Report: U.S. taxes overly confusing

taxes are too confusingThere may be no surprise that the federal income tax is confusing but a new report done at President Obama's request is detailing just how confusing and contradictory it is.

Unveiled at the White House today and produced by the President's Economic Recovery Advisory Board, an independent group not tied to the Obama administration headed by former Federal Reserve Chairman Paul A. Volcker, the 118-page report outlines area after area where it seems the tax code is as confused as the people who try to follow it.

"What the report makes clear is the enormous complexity of the tax law for the typical taxpayer," said Harvard economist Martin Feldman, who headed the panel of the board that produced the study.

The report said seemingly simple definitions in the tax code go one way in one part of the code and another way in another part, resulting, "in errors and mistakes." The report, while offering no recommendations for detailed fixes, suggested there is a need to simplify the tax code, improve compliance and deal with some problems in corporate taxes.

Among problem areas the report cites:

Children's expense
s -- As Congress added deductions for credits day care and education and special rates for unmarried individuals with child rearing responsibilities, no one coordinated definitions. The result is a nightmarish frustration for the 50 million taxpayers who can benefit and often have to separate determinations of income, head of household status and eligibility of a child for each credit.

It cited a typical middle-class family with two teenagers 16 and 19 years old with the eldest away at college, but supported by their parents. The family can claim two dependent credits for children, a $1,000 child tax credit for the 16-year-old, and possibly an education credit for some of the 19-year-old's college expenses.

Getting all those credits means navigating two pages of instructions and a checklist for claiming dependents, and a separate two page worksheet for determining the 16-year-old's child tax credit. Finally the parents have to consult another Internal Revenue Service publication and make three separate calculations to see which of three potential college expense credits they could take for their oldest child.

The forms get more numerous and complicated for poorer families who can qualify for additional credits, or for divorced or separated parents living with their children. In addition, credits available for lower income children each phase out at differing income levels.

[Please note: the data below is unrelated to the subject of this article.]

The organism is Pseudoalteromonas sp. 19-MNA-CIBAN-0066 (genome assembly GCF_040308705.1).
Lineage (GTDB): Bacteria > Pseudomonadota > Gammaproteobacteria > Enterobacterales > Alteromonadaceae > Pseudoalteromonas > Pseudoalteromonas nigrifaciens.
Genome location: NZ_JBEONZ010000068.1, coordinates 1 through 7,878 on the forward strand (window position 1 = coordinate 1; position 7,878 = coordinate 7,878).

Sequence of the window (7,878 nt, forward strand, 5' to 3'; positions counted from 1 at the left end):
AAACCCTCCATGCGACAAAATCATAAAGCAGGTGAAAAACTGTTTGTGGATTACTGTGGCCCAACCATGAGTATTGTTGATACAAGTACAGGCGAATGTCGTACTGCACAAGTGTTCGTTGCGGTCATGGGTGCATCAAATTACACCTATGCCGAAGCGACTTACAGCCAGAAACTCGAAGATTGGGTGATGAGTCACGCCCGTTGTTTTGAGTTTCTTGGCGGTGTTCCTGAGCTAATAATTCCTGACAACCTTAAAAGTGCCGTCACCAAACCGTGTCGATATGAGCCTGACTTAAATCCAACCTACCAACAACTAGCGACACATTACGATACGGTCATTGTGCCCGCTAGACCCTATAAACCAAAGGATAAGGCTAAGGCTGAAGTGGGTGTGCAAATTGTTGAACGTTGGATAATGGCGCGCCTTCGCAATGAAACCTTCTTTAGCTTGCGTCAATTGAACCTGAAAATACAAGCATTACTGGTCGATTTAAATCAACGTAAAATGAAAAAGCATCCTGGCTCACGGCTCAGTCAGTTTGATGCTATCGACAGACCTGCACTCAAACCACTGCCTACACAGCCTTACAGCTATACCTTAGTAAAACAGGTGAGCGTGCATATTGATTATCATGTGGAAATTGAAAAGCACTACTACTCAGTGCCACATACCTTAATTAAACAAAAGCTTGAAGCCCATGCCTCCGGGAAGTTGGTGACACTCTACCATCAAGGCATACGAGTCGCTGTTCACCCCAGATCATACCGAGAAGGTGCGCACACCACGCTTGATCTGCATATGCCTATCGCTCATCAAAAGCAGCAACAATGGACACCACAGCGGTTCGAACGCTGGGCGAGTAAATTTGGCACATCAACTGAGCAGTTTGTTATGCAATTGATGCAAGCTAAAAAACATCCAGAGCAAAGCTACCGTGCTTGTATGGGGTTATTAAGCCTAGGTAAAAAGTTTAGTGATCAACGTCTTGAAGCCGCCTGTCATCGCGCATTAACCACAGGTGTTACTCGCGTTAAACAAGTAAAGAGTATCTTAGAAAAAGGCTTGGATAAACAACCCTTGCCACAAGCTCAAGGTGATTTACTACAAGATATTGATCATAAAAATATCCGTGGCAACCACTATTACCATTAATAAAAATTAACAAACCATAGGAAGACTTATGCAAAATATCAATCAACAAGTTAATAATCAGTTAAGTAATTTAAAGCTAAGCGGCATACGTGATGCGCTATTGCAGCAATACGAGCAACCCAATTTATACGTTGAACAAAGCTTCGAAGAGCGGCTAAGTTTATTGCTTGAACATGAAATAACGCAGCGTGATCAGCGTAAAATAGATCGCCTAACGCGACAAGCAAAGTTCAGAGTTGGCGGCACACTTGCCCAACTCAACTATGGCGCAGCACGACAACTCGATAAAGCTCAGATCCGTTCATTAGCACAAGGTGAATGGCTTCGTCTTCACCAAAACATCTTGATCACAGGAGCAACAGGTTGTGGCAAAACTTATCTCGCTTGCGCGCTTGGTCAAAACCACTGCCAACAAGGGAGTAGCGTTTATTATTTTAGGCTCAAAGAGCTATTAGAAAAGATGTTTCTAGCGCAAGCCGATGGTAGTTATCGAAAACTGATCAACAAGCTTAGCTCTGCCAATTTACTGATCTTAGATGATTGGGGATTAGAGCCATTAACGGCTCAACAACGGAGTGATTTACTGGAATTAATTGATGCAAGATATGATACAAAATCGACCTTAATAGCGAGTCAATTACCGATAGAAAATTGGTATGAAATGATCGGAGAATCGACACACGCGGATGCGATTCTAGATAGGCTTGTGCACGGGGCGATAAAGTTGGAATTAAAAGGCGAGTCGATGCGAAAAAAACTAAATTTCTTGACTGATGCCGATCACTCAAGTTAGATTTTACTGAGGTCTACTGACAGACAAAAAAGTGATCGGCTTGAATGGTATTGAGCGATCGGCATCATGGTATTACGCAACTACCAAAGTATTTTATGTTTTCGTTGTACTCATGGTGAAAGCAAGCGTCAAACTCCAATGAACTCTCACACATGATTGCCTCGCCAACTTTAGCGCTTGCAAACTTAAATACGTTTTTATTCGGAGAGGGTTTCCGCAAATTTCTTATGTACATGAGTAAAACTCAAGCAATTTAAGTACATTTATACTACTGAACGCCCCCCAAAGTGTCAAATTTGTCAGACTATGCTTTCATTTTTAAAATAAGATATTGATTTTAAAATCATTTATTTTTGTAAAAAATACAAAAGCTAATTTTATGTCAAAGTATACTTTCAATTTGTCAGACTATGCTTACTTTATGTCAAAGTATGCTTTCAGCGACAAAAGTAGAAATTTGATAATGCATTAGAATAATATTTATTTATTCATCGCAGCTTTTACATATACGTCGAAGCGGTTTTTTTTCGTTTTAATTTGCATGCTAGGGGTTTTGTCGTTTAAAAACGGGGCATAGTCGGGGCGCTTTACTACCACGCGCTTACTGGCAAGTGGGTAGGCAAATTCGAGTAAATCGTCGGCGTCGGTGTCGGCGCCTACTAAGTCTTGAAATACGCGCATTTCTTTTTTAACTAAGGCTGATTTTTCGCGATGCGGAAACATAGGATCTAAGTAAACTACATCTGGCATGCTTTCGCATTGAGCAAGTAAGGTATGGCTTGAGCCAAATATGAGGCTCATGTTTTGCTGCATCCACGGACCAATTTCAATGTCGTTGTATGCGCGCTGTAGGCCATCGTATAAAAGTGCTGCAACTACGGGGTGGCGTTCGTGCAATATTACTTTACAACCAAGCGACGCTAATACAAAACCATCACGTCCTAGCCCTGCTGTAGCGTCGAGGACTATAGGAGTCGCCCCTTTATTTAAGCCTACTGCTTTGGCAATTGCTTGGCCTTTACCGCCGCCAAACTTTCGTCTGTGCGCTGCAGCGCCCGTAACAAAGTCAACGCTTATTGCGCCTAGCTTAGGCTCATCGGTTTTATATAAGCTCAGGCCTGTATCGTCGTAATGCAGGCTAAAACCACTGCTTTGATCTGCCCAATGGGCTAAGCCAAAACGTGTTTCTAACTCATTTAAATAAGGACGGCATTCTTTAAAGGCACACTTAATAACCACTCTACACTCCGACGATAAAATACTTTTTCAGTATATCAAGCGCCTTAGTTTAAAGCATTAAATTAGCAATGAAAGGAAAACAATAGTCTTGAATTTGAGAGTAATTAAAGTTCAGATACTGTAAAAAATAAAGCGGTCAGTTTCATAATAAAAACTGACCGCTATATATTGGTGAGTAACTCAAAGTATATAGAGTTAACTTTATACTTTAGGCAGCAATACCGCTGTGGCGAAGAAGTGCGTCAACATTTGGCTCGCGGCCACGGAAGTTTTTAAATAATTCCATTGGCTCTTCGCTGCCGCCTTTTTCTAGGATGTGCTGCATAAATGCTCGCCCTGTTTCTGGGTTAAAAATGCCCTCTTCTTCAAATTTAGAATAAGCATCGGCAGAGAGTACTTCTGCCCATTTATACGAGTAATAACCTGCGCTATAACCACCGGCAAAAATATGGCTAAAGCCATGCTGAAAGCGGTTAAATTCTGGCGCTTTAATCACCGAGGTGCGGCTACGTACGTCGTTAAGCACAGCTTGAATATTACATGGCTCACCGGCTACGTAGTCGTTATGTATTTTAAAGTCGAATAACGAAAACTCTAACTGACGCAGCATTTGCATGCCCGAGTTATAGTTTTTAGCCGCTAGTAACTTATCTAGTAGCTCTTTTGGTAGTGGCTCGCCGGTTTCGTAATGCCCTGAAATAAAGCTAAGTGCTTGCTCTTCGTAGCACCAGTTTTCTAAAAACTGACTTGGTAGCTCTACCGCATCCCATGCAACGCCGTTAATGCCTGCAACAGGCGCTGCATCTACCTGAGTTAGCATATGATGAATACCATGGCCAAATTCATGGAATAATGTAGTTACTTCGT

"These rules are difficult to understand and follow, particularly for families in complicated living situations -- households that include extended family and multiple generations or that are headed by an unmarried, separated or divorced parent," said the report. It called the lack of coordination "burdensome," and suggested some of the programs need to be consolidated together so they are easier to understand.

Savings, health care and retirement: The more than 20 ways to save for education, retirement and medical expenses are just too complicated, said the report. So complicated, in fact, that they are backfiring and reducing workers' willingness to sign up.

"We heard that individuals can be intimidated and confused both by the sheer number of accounts to choose from and by the fact that each account is governed by a different set of rules regarding eligibility, contribution limits and when money may be withdrawn," the report said.

It also said the program's structure is out of kilter, with many of the advantages of government programs tilted toward higher income people who already are likely to save, instead of toward more middle class families who need to put more money away.

Small business: The report said various government regulation laws make business use of a home too complicated and too stringent, even when a business is clearly home-based. It cited as examples laws or rules that require allocation of phone use by phone number.

It also says record keeping requirements may be overly stringent.

The report goes now not only to President Obama but to Congress, which in the past has pretty much ignored some similar reports.

Volcker said today he is hopeful that by listing options rather than recommendations, this panel could have more of an impact.
"We hope Congress will draft some administrative remedies that will help," he said.

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